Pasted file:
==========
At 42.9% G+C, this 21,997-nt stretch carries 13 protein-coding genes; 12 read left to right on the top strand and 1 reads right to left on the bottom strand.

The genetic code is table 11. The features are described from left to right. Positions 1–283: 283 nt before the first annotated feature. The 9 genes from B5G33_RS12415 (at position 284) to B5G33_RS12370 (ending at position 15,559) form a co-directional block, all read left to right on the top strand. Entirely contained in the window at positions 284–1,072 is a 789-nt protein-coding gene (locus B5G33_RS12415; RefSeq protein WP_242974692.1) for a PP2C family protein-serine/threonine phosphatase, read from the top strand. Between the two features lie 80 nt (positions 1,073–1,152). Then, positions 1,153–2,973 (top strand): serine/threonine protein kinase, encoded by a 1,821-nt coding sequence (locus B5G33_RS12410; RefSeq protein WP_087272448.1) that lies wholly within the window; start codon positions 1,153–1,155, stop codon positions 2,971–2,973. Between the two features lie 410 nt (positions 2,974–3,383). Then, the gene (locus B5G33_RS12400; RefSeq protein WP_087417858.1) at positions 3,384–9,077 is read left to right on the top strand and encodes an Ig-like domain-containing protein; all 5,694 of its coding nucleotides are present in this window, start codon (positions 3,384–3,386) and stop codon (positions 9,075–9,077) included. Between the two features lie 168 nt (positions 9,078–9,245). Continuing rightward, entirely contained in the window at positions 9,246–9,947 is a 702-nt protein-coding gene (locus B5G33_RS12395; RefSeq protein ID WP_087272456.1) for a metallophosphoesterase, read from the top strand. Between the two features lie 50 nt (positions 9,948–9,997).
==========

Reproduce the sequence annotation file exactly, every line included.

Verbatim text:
At 42.9% G+C, this 21,997-nt stretch carries 13 protein-coding genes; 12 read left to right on the top strand and 1 reads right to left on the bottom strand.

The genetic code is table 11. The features are described from left to right. Positions 1–283: 283 nt before the first annotated feature. The 9 genes from B5G33_RS12415 (at position 284) to B5G33_RS12370 (ending at position 15,559) form a co-directional block, all read left to right on the top strand. Entirely contained in the window at positions 284–1,072 is a 789-nt protein-coding gene (locus B5G33_RS12415; RefSeq protein WP_242974692.1) for a PP2C family protein-serine/threonine phosphatase, read from the top strand. Between the two features lie 80 nt (positions 1,073–1,152). Then, positions 1,153–2,973 (top strand): serine/threonine protein kinase, encoded by a 1,821-nt coding sequence (locus B5G33_RS12410; RefSeq protein WP_087272448.1) that lies wholly within the window; start codon positions 1,153–1,155, stop codon positions 2,971–2,973. Between the two features lie 410 nt (positions 2,974–3,383). Then, the gene (locus B5G33_RS12400; RefSeq protein WP_087417858.1) at positions 3,384–9,077 is read left to right on the top strand and encodes an Ig-like domain-containing protein; all 5,694 of its coding nucleotides are present in this window, start codon (positions 3,384–3,386) and stop codon (positions 9,075–9,077) included. Between the two features lie 168 nt (positions 9,078–9,245). Continuing rightward, entirely contained in the window at positions 9,246–9,947 is a 702-nt protein-coding gene (locus B5G33_RS12395; RefSeq protein ID WP_087272456.1) for a metallophosphoesterase, read from the top strand. Between the two features lie 50 nt (positions 9,948–9,997).